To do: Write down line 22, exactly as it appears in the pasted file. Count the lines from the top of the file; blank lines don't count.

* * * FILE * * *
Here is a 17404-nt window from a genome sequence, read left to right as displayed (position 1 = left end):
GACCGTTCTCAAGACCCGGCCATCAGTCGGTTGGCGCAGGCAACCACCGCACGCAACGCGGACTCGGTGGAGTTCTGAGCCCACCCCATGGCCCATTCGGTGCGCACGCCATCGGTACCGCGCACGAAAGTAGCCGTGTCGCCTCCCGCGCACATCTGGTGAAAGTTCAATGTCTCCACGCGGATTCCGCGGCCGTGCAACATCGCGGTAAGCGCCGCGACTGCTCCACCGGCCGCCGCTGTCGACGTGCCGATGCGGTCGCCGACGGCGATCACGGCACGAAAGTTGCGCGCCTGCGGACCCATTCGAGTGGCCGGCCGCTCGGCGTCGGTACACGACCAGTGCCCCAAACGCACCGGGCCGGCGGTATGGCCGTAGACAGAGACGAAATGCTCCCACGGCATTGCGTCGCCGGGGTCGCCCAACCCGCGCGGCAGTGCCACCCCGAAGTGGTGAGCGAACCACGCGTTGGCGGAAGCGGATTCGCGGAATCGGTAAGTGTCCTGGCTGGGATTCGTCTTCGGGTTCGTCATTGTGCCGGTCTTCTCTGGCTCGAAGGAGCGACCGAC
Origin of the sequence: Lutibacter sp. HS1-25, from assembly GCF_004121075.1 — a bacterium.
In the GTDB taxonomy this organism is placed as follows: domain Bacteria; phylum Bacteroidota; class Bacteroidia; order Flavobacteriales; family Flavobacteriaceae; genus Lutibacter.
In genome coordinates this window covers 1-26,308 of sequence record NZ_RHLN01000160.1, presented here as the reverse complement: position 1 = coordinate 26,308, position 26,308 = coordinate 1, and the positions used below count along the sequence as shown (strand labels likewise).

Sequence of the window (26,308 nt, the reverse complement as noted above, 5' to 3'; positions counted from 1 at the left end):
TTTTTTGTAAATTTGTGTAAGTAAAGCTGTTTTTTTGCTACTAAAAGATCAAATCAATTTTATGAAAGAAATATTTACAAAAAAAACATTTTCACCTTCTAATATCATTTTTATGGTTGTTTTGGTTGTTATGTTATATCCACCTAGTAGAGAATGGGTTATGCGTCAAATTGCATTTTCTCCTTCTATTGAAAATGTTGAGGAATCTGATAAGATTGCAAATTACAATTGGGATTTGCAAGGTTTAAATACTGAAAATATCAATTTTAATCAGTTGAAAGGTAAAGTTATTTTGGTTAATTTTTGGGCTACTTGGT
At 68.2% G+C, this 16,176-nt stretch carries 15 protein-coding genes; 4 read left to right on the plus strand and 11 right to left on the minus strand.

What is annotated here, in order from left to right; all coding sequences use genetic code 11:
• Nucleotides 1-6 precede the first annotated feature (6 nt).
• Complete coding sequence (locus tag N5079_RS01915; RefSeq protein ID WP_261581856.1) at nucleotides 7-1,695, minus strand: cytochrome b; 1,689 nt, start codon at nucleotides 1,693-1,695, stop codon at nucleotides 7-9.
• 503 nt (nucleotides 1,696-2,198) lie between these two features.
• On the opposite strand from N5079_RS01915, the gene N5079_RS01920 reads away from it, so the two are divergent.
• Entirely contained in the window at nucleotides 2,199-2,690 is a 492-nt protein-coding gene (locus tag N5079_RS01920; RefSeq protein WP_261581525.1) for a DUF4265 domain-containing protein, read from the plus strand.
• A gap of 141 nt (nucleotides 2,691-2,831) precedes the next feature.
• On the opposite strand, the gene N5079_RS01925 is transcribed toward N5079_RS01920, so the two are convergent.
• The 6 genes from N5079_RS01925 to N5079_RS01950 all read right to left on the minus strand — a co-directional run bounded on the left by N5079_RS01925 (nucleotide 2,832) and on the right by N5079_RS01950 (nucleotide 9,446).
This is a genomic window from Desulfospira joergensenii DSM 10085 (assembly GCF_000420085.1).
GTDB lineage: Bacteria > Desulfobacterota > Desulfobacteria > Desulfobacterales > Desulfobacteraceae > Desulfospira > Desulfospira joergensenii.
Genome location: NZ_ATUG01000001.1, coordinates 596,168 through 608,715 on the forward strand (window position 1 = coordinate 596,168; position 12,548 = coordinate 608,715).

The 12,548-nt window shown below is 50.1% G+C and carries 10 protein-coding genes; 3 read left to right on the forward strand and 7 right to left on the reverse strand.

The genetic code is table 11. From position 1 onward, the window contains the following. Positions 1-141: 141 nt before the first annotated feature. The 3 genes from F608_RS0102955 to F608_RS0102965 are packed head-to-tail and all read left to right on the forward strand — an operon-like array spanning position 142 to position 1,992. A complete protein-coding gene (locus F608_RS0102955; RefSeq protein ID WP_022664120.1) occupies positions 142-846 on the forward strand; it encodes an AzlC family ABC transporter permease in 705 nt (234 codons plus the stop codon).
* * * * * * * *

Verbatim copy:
The genetic code is table 11. From position 1 onward, the window contains the following. Positions 1-141: 141 nt before the first annotated feature. The 3 genes from F608_RS0102955 to F608_RS0102965 are packed head-to-tail and all read left to right on the forward strand — an operon-like array spanning position 142 to position 1,992. A complete protein-coding gene (locus F608_RS0102955; RefSeq protein ID WP_022664120.1) occupies positions 142-846 on the forward strand; it encodes an AzlC family ABC transporter permease in 705 nt (234 codons plus the stop codon).